Today marks exactly one week that I have lived in Geneva, Switzerland. In this short period of time, I have:
- Stayed in 2 Airbnbs
- Attended 1 expat meetup
- Visited six apartments and secured one (I move in today!)
- Gotten dinner and drinks with someone I met randomly while visiting the same apartment
- Gotten apartment-hunting advice and a business card from a random stranger on the street
- Eaten weird German food
- Become covered in mosquito bites and weird bruises
The Swiss are surprisingly nice. And so are the expats who live here.
On Sunday I decided to take a day trip to Bern, the Swiss capital. It’s a pretty short trip at just under 2 hours by train. (SIDE NOTE: Swiss trains are not as reliable as people say they are. On the way back from Bern my train was behind schedule by 5 minutes, AND they had to offload us at Lausanne because the train broke down. L’horreur !)
But Bern was lovely. Very rustic, and decidedly more visually appealing than Geneva, which is a bit grey and concrete by comparison. Here is the view from outside the Parliament building.
I crossed the river to go to the Bernisches Historisches Museum (Bern Historical Museum, which includes the Einstein Museum) and decided to first have brunch at Steinhalle, the restaurant next to the museum. The layout was open and airy on a hot summer day, and I enjoyed drinking a rosé, coffee, and OJ combo despite having to keep swatting at ants that were crawling all over the table.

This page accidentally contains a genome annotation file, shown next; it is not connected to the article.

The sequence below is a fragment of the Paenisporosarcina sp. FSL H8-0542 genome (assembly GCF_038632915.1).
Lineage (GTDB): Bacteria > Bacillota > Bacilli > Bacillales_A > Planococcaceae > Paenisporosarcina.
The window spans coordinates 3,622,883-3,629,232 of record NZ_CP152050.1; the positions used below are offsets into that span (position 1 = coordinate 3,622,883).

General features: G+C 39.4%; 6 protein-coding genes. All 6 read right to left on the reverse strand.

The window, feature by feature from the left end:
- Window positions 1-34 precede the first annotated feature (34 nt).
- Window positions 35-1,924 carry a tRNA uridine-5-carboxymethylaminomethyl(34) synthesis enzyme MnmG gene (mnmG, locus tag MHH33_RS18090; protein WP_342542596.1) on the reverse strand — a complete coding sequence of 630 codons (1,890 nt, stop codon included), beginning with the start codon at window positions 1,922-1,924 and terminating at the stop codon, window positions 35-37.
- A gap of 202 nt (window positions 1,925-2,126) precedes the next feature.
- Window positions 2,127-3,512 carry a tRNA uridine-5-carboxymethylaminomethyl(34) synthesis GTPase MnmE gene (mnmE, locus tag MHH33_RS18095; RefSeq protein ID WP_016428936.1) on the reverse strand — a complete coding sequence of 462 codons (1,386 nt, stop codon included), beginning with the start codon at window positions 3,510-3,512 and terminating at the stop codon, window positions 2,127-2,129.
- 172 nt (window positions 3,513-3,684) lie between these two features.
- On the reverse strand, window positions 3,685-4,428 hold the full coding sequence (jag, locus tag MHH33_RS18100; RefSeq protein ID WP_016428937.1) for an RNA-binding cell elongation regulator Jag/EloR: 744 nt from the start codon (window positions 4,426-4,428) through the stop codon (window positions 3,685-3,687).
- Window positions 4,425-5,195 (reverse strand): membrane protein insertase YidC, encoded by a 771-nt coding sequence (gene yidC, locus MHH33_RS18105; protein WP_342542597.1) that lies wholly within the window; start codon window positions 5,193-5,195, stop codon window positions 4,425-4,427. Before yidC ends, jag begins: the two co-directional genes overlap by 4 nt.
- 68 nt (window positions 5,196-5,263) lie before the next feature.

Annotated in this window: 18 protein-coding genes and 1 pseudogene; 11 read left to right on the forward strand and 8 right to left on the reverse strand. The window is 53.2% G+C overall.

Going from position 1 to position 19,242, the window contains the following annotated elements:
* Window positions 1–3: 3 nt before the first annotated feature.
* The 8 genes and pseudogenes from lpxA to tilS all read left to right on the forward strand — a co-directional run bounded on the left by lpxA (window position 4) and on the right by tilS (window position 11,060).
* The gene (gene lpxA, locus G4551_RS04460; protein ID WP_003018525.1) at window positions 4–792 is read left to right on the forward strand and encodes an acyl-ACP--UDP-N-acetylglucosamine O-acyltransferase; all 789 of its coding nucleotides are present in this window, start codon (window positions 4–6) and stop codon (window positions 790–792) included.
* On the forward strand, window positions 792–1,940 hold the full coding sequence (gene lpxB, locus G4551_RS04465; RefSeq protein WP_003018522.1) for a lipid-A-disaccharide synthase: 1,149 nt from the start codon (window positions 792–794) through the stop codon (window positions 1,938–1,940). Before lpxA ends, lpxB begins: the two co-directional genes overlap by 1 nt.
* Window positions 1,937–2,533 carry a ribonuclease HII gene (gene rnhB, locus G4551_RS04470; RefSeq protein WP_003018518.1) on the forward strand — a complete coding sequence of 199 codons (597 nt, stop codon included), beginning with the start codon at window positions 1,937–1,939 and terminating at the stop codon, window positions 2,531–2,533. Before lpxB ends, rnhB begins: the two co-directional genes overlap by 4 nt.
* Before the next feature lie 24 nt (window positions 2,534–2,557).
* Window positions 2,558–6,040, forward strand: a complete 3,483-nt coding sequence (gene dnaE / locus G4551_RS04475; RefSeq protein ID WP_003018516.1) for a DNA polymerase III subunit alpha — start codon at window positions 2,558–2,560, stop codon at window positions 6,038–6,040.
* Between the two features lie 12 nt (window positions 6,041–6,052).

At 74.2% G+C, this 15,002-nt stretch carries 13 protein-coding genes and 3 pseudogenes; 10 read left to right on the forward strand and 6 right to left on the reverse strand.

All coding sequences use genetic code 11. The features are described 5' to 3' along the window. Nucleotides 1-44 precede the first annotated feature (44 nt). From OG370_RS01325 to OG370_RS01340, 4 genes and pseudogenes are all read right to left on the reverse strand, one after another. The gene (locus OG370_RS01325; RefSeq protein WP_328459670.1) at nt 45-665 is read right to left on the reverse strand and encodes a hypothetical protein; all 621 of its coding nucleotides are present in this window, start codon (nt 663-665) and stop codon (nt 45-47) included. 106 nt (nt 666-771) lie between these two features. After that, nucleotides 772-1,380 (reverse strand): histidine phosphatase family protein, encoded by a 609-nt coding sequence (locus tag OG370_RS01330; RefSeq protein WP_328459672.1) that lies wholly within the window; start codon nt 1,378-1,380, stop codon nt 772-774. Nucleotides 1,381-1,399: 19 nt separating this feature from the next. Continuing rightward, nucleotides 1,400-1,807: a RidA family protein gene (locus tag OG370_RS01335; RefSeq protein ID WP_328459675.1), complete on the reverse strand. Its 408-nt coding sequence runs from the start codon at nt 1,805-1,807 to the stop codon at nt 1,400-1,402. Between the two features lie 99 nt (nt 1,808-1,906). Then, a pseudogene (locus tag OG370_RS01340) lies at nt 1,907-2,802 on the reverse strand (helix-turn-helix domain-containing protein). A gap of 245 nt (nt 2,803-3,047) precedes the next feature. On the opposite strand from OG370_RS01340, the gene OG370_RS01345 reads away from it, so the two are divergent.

Not gonna lie, the food was weird (but also good?). I couldn’t really read the menu, even with Google Translate, because it was in that sort of made-up German where random words are combined to form new ones.
Pictured above: Bread; an egg benedict; a hard butter and a soft butter (??); jam; some sort of yogurt; this weird little salad whose ingredients remain a mystery. Not pictured: a big ole bagel that was stuffed with spinach and another egg benedict; a small, nutty piece of cake.
After brunch I headed into the museum. It was pretty quiet, like everything else in Switzerland.
Most of the museum was stuff I had already seen before. There was one exhibit on Native Americans and native displacement and genocide, which was unexpected but appreciated.
“The only good Indian is a dead Indian.” Chilling.
The Einstein Museum, which took up the second floor, was the highlight of the museum. It was very, very detailed — an informative chronology of his entire life, which was closely woven into the fabric of societal changes throughout that period, including technological innovations, World War I, the Holocaust, and the nuclear arms race.
Cracked up hard at these EXTREMELY literal takes.
I had somehow never seen this photo before, but it gave me chills.
True story: In an interview, a burned out Einstein told the reporter that he wishes he’d just been a plumber instead. An actual plumber heard about the interview and wrote him the very tongue-and-cheek letter below.
Gotta admit the signature on this letter Einstein wrote to his gf was mad cute.
A couple of other miscellaneous items from the museum that I liked. This was a chair for a mayor. Yes, a MAYOR.
This bear gave me ten extra years of life. I was so disappointed that they didn’t have postcards of it — or any swordsman bear, really — in the gift shop.
Bears are the mascot of Bern, so after the museum, I went to see the “bear pit” — an enclosure on the banks of the river where an actual family of bears lives. It was a heavenly, scenic walk through some very lovely neighborhoods.
I don’t have any great footage of the bear family because I was afraid that I’d drop my phone and then the bears would have it.
After I saw the bears, I just sort of walked around and took in the old town.
And then it was time to go back. The view of Lake Geneva from the train was… *chef’s kiss*
According to my phone, I walked 20,341 steps on this day, or 8.3 miles. What a fantastic day.